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State Supreme Court Relieves Asbestos Defendant of Duty to Warn

In a blow to mesothelioma plaintiffs, the Maryland Supreme Court ruled that the manufacturer of a joint compound that contained asbestos had no duty to offer danger warnings to household members who breathed in the deadly dus.
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Our Boston mesothelioma lawyers are disappointed in this ruling, though we know it won’t directly affect plaintiffs beyond the Maryland jurisdiction – at least for now. We anticipate the defendant, Georgia Pacific, as well as others, will begin pushing this same stance in similar cases across the country. We take very seriously our duty to aggressively fight back, and ensure that these firms aren’t able to escape liability for the lives they’ve had a hand in destroying.

The case involved a female plaintiff who sued Georgia Pacific over a product called Ready-Mix, a joint compound that is typically used to smooth the joints in between slabs of drywall. Back in the 1960s, these joint compounds were made with asbestos.

The plaintiff was born in the 1950s. From infancy until she got married in the mid-1970s, she lived in her grandparents’ household. Her grandfather worked as a construction industry mechanic, from about 1925 and into the mid-1970s. During this time, he routinely worked with products containing asbestos, including the joint compound made by Georgia Pacific.

Throughout her childhood, the plaintiff was often responsible for doing the family’s laundry. In the course of this work, she regularly came in contact with the asbestos dust from her grandfather’s clothing. She breathed in those fibers daily, just as he did. It’s no surprise then that a number of years later, she was diagnosed with mesothelioma.

Initially, the plaintiff had filed suit against some 30 defendants. Most of those defendants settled prior to trial. Georgia Pacific had refused to settle and the case went to trial, with the plaintiff initially victorious in her claims of negligence and strict liability. She won, and was awarded about $5 million.

However, Georgia Pacific responded with an appeal. While the appellate court affirmed the verdict of the circuit court, the Maryland Supreme Court overturned it. In a lengthy opinion, the justices stated that while asbestos was known to be harmful to those who worked directly with those products, there was a “skimpy state of knowledge” with regard to how asbestos might affect family members who had secondary exposure to the dust, particularly prior to the adoption of updated regulations from the Occupational Safety & Health Administration in 1972.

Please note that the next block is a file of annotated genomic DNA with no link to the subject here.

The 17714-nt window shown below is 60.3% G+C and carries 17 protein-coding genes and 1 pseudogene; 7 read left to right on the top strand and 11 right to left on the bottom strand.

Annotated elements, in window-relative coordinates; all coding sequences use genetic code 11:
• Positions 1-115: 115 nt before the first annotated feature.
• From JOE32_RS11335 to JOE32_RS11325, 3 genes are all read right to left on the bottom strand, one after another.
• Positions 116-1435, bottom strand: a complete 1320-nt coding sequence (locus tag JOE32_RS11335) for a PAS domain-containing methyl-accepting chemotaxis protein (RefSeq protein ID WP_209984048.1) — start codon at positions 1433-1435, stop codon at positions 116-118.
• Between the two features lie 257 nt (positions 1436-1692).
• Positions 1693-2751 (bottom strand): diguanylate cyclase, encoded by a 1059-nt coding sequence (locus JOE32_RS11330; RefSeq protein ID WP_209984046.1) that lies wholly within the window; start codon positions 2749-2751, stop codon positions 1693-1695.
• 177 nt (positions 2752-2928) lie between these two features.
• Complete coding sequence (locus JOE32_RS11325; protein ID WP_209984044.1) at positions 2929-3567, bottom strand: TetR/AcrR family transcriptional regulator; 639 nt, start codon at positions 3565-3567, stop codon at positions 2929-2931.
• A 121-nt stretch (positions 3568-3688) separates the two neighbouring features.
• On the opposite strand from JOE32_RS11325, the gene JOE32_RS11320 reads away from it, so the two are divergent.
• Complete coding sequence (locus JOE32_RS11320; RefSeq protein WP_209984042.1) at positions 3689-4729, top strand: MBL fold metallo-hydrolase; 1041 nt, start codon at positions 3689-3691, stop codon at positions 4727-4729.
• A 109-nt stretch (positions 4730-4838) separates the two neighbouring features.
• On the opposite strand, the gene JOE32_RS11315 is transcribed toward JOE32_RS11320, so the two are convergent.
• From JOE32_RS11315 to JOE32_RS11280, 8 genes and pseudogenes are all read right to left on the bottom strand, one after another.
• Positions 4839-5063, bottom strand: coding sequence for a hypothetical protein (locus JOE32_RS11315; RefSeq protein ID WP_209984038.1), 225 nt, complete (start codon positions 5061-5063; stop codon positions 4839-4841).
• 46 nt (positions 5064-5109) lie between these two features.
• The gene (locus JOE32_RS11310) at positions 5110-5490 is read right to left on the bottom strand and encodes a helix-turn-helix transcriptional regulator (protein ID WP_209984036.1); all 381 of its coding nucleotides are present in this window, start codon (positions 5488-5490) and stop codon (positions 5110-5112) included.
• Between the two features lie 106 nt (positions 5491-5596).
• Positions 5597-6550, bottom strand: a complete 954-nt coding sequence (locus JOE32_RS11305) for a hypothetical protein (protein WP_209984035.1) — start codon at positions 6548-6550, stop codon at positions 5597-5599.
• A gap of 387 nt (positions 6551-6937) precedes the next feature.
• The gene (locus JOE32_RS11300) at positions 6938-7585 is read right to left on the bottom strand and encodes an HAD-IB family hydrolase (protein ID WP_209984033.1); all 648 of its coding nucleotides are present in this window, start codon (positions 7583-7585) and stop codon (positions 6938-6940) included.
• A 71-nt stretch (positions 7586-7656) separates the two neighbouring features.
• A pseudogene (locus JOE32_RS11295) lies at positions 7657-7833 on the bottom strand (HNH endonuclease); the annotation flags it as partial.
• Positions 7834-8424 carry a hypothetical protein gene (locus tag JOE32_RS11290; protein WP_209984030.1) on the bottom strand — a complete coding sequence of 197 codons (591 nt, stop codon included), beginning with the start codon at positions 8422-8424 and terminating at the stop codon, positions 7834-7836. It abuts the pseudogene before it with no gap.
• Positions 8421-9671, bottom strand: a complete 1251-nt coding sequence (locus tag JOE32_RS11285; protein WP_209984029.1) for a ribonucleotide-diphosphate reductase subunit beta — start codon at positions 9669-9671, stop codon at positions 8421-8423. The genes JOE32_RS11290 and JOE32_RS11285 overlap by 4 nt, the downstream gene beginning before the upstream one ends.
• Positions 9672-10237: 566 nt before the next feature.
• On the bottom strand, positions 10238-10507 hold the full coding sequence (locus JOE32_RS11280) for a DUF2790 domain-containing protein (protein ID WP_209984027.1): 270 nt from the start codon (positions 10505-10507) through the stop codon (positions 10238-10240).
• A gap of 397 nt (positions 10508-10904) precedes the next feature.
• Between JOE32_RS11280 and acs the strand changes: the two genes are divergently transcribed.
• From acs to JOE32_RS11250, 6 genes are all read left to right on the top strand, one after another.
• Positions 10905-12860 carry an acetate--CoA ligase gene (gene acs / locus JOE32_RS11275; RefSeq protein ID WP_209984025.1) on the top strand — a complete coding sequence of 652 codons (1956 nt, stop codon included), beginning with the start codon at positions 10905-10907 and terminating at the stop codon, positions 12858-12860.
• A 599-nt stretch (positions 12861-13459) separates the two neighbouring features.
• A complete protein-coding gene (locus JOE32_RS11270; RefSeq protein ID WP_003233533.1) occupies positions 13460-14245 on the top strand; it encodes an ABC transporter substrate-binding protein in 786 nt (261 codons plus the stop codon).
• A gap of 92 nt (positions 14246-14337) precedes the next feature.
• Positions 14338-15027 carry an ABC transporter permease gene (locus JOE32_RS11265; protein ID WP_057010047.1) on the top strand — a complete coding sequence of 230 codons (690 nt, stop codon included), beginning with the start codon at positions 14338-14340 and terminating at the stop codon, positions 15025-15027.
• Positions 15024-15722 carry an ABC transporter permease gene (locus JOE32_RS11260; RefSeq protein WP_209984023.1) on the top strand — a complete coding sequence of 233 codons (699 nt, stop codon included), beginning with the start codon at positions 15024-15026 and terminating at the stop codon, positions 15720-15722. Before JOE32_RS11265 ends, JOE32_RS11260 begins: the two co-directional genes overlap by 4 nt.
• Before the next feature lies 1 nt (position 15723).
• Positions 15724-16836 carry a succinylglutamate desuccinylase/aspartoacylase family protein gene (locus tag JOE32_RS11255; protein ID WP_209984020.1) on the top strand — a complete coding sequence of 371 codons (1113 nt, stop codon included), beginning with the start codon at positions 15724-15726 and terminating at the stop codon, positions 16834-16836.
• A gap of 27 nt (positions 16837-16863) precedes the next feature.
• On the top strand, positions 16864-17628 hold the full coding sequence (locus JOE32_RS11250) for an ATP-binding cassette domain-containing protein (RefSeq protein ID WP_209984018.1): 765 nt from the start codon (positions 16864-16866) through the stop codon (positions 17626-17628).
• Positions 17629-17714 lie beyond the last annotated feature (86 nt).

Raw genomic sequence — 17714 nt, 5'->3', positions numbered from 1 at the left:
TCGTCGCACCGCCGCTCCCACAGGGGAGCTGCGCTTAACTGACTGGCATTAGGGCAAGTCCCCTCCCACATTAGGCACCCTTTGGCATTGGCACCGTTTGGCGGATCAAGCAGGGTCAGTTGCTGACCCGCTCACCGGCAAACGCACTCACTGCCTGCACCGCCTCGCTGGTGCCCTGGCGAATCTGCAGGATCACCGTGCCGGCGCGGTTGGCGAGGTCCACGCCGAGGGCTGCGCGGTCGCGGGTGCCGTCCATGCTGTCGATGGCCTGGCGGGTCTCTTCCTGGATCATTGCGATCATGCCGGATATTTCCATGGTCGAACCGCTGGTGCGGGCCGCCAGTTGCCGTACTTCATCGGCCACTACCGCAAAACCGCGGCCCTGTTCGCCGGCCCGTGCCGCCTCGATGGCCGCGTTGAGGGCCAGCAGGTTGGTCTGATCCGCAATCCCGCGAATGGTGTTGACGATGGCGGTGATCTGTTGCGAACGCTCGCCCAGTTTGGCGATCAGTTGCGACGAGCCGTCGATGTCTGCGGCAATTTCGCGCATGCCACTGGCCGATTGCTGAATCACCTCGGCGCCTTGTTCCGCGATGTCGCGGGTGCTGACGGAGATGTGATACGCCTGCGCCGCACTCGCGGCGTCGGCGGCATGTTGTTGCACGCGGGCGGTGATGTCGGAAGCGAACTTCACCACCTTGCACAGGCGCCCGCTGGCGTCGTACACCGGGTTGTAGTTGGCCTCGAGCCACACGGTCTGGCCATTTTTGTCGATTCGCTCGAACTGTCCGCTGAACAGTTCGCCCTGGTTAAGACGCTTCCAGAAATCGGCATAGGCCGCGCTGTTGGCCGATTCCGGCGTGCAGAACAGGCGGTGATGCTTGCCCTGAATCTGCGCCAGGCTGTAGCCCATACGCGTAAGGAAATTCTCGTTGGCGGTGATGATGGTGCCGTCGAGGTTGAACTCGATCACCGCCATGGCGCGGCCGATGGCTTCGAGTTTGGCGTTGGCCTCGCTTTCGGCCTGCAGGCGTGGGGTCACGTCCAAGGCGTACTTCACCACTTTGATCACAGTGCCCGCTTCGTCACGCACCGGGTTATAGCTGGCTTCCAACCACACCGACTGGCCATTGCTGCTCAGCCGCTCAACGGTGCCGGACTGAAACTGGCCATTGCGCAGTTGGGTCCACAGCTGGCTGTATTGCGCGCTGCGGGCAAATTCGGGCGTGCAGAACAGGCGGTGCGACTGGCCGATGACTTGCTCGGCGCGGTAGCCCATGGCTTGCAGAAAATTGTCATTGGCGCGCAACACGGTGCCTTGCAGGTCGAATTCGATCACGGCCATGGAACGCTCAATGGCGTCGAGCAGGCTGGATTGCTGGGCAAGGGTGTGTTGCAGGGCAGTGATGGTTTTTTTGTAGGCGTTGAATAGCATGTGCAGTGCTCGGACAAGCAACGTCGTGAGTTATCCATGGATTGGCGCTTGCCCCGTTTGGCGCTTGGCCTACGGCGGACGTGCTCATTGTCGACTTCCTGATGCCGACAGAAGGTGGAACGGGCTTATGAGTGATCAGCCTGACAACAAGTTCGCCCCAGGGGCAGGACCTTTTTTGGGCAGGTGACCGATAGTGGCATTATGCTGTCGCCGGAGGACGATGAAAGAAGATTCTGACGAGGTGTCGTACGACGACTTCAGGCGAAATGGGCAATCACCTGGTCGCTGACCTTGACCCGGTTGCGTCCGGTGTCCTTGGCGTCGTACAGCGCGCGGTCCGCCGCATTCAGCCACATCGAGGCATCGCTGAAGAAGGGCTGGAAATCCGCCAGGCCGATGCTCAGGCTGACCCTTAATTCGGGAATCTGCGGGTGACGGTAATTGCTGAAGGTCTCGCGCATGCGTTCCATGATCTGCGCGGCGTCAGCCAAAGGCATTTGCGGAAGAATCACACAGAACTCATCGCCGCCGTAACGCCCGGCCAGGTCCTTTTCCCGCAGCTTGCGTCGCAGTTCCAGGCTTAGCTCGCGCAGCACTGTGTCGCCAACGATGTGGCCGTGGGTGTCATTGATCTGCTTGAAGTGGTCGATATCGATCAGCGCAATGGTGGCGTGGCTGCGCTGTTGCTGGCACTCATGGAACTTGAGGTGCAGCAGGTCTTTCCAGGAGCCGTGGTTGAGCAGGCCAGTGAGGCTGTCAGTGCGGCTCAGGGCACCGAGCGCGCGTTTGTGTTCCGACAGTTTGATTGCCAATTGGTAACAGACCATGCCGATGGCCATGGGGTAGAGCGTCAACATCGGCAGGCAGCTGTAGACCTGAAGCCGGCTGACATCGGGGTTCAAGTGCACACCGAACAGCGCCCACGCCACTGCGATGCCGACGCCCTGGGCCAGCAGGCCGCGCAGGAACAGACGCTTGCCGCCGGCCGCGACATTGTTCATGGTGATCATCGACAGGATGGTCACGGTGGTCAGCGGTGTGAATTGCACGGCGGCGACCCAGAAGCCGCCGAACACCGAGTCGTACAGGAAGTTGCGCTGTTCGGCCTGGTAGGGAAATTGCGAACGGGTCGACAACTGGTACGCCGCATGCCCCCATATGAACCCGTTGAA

The high court also said there would have been an inability by these companies to offer a warning to household members that would have had any real effect.The court noted that this was at a time before the Internet and cell phones.

The court stated it wasn’t clear how suppliers and manufacturers of asbestos-laden products would have been able to directly warn members of the household of danger when those individuals had no connection to the product, the supplier or manufacturer of the product, the employer that used the product or the owner of the site where the asbestos was being used.

The reality is that had these workers been given any inkling at all that the material on their work clothes was making their family members sick, particularly with a terminal disease, they would not have taken such a chance. These companies failed spectacularly in their duty to warn and they should not be allowed to get away with it simply because the exposure was second-hand.

If you or a loved one is diagnosed with mesothelioma in Boston, call for a free and confidential appointment at 1-888-367-2900.

Additional Resources:
Md. high court: Manufacturer owed no duty to warn household members of asbestos dangers, July 8, 2013, By Jessica M. Karmasek, Legal Newsline
More Blog Entries:
Massachusetts Asbestos Trial Underway, July 1, 2013, Boston Mesothelioma Lawyer Blog